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Nphet to consider wearing of masks for primary school children

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Dr Ronan Glynn, deputy chief medical officer

Dr Ronan Glynn, deputy chief medical officer

Dr Ronan Glynn, deputy chief medical officer

Nphet will consider making it mandatory for primary school children to wear face masks.

Deputy chief medical officer Ronan Glynn said the formal advice is that children under 13 can wear a mask and should not be discouraged from doing so.

“This topic will be coming up for discussion at Nphet this week. I’m not necessarily anticipating a change but our expert advisory group is looking at this issue again,” he said.

This comes as the Irish National Teachers' Organisation (INTO) said it favours mask wearing for primary school children. Currently, all secondary school students must wear a face mask while at school.

Dr Glynn also said all parents who drop their children off at school should be wearing face masks and should not be congregating.

While Nphet expected to have 200 to 400 cases by the end of February, today’s cases reached nearly 700.

Dr Glynn said that “of course” Nphet would like to see fewer daily cases, but that “we are still making progress”.

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According to Professor Philip Nolan, chair of the Irish Epidemiological Modelling Advisory Group, at the current rate of decline of 2pc, it may take five to six weeks to get to 200 to 400 cases per day.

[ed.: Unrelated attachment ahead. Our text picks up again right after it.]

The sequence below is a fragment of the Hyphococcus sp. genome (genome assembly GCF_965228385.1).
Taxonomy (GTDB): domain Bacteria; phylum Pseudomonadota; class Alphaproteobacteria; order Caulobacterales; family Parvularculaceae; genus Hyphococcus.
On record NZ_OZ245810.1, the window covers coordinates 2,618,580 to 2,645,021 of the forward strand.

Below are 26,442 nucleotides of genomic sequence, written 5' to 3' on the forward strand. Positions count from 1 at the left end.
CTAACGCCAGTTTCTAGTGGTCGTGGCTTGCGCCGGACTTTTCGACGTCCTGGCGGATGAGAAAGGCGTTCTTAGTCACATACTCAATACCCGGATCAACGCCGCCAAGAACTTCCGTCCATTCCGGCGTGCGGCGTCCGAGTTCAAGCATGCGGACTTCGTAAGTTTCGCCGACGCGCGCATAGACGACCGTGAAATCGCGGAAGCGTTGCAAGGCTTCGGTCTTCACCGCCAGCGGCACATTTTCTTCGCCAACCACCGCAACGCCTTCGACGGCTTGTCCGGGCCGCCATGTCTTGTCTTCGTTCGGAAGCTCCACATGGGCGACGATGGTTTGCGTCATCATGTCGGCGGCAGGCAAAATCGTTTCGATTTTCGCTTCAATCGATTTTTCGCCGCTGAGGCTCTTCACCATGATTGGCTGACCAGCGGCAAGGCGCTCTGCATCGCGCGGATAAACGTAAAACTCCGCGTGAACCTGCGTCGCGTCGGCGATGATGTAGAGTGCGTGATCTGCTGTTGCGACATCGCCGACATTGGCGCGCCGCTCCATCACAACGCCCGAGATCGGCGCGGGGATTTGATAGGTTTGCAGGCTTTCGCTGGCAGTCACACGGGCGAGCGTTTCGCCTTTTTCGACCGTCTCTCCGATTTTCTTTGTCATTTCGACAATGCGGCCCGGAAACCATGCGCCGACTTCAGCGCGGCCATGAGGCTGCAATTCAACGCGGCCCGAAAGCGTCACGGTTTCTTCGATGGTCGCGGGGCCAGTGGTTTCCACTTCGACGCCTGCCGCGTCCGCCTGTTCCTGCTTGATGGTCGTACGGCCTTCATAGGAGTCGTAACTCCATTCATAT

“For 200 cases per day, at 2pc per day, you’re looking at five to six weeks.”

He said that while he does not want to answer how long it may take to get to 10 cases per day, he said that “at the current rate of decline of 2pc per day, it may be a matter of months”.

According to Nphet, the spread of the British variant is one of the reasons that cases remain so high.

“The B117 is at 90pc, it can’t go any higher, really,” said Prof Nolan.

After a large anti-lockdown protest took place in Dublin over the weekend, Dr Glynn said that a “silent majority” of people agree with public health measures.

“The silent majority in this country are fed up, they’re annoyed they do not want this pandemic to be going on a day longer than it has to, but they’re sticking with it.

“That’s the message the majority need to hear and need to remember when they see the actions of what is a very small minority of people,” he added.

He said that there would have been people within that crowd who are “genuinely frustrated”.

“I’d ask them to reflect on what the population has done and the country as a whole has done over the past year, rather than focusing on the negativity.”


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